A team of professors from Wayne State University has discovered new technology that will quickly and easily detect active antibodies to Mycobacterium tuberculosis (TB) infection. Their work, “Discovery of Novel Transketolase Epitopes and the Development of IgG-Based Tuberculosis Serodiagnostics,” was published in a recent issue of Microbiological Spectrum, a journal published by the American Society for Microbiology. The team is led by Lobelia Samavati, MD, a professor in the Center for Molecular Medicine and Genetics at the School of Medicine. Samavati is joined by Jaya Talreja, Ph.D, and Changya Peng, investigators in Wayne State’s Department of Internal Medicine.
Tuberculosis remains a global health threat, with 10 million new cases and 1.7 million deaths annually. According to the latest World Health Organization report, tuberculosis is the 13th leading cause of death and the second biggest infectious killer after COVID-19. Latent tuberculosis infection (LTBI) is considered a reservoir for TB bacteria and individuals can progress to active TB. One-third of the world’s population is infected with TB and, on average, 5 to 10% of those infected with LTBI will develop active TB during their lifetime, usually within the first five years after initial infection.
The gold standard tests to determine whether an infection is active TB are sputum smear and culture tests. However, these methods require sputum collection, which is time-consuming, expensive, requires trained personnel, and lacks sensitivity. Current conventional tests that differentiate LTBI from uninfected controls — such as tuberculin skin tests (TSTs) and/or the interferon gamma release assay (IGRA) — do not differentiate between active and latent TB. Despite advances in rapid molecular techniques for TB diagnosis, there is an unmet need for a simple, inexpensive, rapid, non-sputum-based point-of-care (POC) test.
Samavati’s research team has worked for more than 15 years to develop technology to detect antibodies in various respiratory diseases. Her laboratory has developed a new technology that does not rely on sputum and has discovered several new immuno-epitopes that differentially bind to specific immunoglobulin (IgG) in people with TB. Serum levels of epitope-specific IgG can differentiate active tuberculosis from individuals with LTBI, healthy individuals, and other respiratory diseases. This technology can be used as a simple sputum-free serum POC-TB serology test, which is highly specific and sensitive to differentiate active TB from LTBI.
“Previously, we developed a T7 phage antigen display platform and after immunoscreening large sets of serum samples, we identified 10 clones that differentially bind to the serum antibody (IgG) of active TB patients that differentiate TB from other respiratory diseases,” said Samavati . “One of these high yielding clones had homology to the Transketolase (TKT) enzyme of tuberculosis bacteria which is a key enzyme required for the intracellular growth of the bacteria in a host. We hypothesized that the abundance of IgG in the sera against the identified new neoantigen which we termed as TKTμ can differentiate between active TB, LTBI and other non-TB granulomatous lung diseases such as sarcoidosis. We developed a novel direct peptide ELISA test to quantify IgG levels in serum samples against TKTμ. We designed two additional overlapping M .tb TKT peptide homologues with potential antigenicity corresponding to M.tb-specific transketolase (M.tb-TKT1 and M.tb-TKT3) and therefore standardized three peptide ELISAs (TKTμ, M.tb TKT1 and M.tb TKT3) for the serodiagnosis of tuberculosis.”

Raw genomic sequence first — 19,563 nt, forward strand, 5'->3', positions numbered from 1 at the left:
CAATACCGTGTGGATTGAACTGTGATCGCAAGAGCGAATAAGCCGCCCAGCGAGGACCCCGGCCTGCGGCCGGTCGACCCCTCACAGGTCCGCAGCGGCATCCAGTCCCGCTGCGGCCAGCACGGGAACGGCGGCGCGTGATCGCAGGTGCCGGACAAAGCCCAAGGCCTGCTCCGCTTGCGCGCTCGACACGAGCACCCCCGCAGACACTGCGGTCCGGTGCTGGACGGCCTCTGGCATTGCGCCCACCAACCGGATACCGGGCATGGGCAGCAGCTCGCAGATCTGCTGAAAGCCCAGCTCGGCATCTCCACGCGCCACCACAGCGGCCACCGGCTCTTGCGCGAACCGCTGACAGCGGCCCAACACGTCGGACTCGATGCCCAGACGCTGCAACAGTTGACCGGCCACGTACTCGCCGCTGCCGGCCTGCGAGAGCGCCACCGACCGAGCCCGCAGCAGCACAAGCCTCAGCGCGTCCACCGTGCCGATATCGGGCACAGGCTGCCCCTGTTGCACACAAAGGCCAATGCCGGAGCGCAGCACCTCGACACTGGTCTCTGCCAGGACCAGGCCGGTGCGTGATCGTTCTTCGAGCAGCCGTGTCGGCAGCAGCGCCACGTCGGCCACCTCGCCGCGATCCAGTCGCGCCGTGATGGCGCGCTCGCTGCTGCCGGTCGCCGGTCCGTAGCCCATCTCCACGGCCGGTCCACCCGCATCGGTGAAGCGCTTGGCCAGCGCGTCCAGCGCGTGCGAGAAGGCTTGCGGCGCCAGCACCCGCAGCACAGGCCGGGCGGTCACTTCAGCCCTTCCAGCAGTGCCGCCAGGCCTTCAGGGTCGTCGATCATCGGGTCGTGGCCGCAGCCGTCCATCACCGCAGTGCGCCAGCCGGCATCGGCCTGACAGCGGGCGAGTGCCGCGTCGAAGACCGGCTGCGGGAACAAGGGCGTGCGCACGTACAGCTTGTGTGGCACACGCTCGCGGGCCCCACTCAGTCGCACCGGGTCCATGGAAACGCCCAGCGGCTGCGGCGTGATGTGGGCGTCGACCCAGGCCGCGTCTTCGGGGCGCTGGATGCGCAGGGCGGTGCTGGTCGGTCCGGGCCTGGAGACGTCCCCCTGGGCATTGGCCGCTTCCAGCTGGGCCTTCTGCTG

After developing and standardizing a direct peptide ELISA for three peptides, the research team tested 292 subjects and TKT peptide ELISA results show that TB patients have significantly higher levels of TKT-specific antibodies compared to healthy patients controls and with LTBI. Elevated levels of TKT-specific antibodies are probably associated with the growth of M.tb bacteria in active TB patients. TKT plays a key role in the transition from the dormant phase to the proliferative phase, and TKT-specific IgG can reveal the differences between active TB and LTBI. Thus, IgG-based TB serodiagnosis with TKT peptide ELISA is promising.
Currently, commercially available TB serological tests show low sensitivity and specificity. ELISA results obtained with the Wayne State group’s discovered TKT peptides yielded high specificity and sensitivity. Their results show that IgG antibodies against transketolase can distinguish active tuberculosis.
“Our TKT peptide ELISA test requires chemically synthesized TKT peptides to coat the wells on the ELISA plate, less than 100 µl of blood serum sample from a patient, detection reagents and an ELISA plate reader,” said Samavati. “We are extremely excited about our technology and the fact that with a simple test we can differentiate active TB from LTBI and other respiratory diseases. We believe that our method and the TKT peptide ELISA can meet the requirements of the World Health Organization and of the Centers for Disease Control and Prevention as a POC screening method.”
The research team has applied for a patent for its technology and is actively seeking companies interested in investing.
This research was supported by the National Heart, Lung, and Blood Institute of the National Institutes of Health, grant numbers 113508 and 148089. The Foundation for Innovative New Diagnostics (FIND, Geneva, Switzerland) provided TB and LTBI samples.